From the FAQ:
Q: What is riplock and do I need it?
A: Riplock is a term used for locking the reading speed on a drive for certain media types. For example a DVD-VIDEO will only read back at a certain speed, somewhere around 4X - 5X. This keeps the film makers happy as you wonâ€™t be able to backup a DVD very quickly. Another use for riplock is keeping noise levels down when playing back a DVD movie on your PC.
In most patched firmwares riplock has been removed, allowing faster rip speeds, these will generally only affect pressed DVD discs. For DVD5 (SL) the drive will generally reach its max read speed with riplock removed. For DVD9 (DL) the rip speed will be much reduced. In the case of the ND-3500 series drives, about 7X is all you should expect.
Riplock removed can make a drive noisier when playing back pressed DVDâ€™s on your PC.
Use NERO Infotool, DVD Identifier or DVDInfo ...
A drive sold by, lets say MadDog, will be identified in your computer as MAD DOG rather than as a NEC. It might also have a stamped MadDog logo on it, and the warranty label will say the unit is a MadDog model 16X9A2 or something like that. In fact the drive is rebranded as MadDog, but inside it is just another ordinary NEC3520! Normally these drives should use the firmware provided by the MadDog, not the one provided by NEC, hence NEC's note.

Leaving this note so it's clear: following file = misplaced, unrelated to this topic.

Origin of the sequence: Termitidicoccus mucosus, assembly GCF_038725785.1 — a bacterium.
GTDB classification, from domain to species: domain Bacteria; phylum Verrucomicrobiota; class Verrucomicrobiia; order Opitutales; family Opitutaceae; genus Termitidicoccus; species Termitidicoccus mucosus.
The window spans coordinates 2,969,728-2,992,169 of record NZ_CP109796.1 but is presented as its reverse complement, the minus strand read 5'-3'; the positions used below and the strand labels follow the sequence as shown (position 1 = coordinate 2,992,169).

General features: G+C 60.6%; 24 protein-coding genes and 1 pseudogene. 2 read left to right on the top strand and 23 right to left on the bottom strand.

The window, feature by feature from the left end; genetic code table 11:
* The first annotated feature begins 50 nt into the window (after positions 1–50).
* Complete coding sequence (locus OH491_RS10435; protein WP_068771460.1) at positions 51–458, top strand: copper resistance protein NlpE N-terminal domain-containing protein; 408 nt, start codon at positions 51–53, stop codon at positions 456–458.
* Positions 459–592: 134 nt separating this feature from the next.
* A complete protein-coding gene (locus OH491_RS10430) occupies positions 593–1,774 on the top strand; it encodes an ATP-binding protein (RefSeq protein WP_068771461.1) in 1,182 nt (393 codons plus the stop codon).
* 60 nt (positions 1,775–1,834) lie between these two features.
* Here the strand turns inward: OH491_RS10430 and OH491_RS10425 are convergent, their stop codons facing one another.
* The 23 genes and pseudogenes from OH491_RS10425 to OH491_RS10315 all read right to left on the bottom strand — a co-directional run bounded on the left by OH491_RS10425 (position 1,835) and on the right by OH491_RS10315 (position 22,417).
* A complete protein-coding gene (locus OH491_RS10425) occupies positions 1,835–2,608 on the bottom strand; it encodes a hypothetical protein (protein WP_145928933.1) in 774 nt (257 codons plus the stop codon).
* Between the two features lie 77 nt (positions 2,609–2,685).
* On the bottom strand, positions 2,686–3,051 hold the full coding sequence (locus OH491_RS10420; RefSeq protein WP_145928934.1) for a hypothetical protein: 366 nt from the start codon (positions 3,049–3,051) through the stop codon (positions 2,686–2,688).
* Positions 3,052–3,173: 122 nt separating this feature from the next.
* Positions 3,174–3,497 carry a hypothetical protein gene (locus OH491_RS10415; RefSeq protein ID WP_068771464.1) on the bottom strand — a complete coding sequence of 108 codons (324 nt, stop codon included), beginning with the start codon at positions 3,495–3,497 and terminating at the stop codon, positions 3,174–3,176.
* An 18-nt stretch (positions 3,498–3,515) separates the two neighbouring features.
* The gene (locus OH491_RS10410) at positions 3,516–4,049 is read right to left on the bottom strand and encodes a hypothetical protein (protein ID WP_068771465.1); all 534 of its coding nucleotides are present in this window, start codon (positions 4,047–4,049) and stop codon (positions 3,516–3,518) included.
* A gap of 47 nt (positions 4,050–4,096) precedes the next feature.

The meaning of the OEM from a retailer's view point, is that the drive comes bare, without a box, SW, manual, cables, etc ... e.g. is not retail. These ones are identified as NEC, and as such you can update them with NEC FW.
Other manufacturers do make a difference between their retail and OEM drives they sell, and they have two different sets of FW's but normally this is not the case with NEC. Try NEC 3.04 and see if you can update it.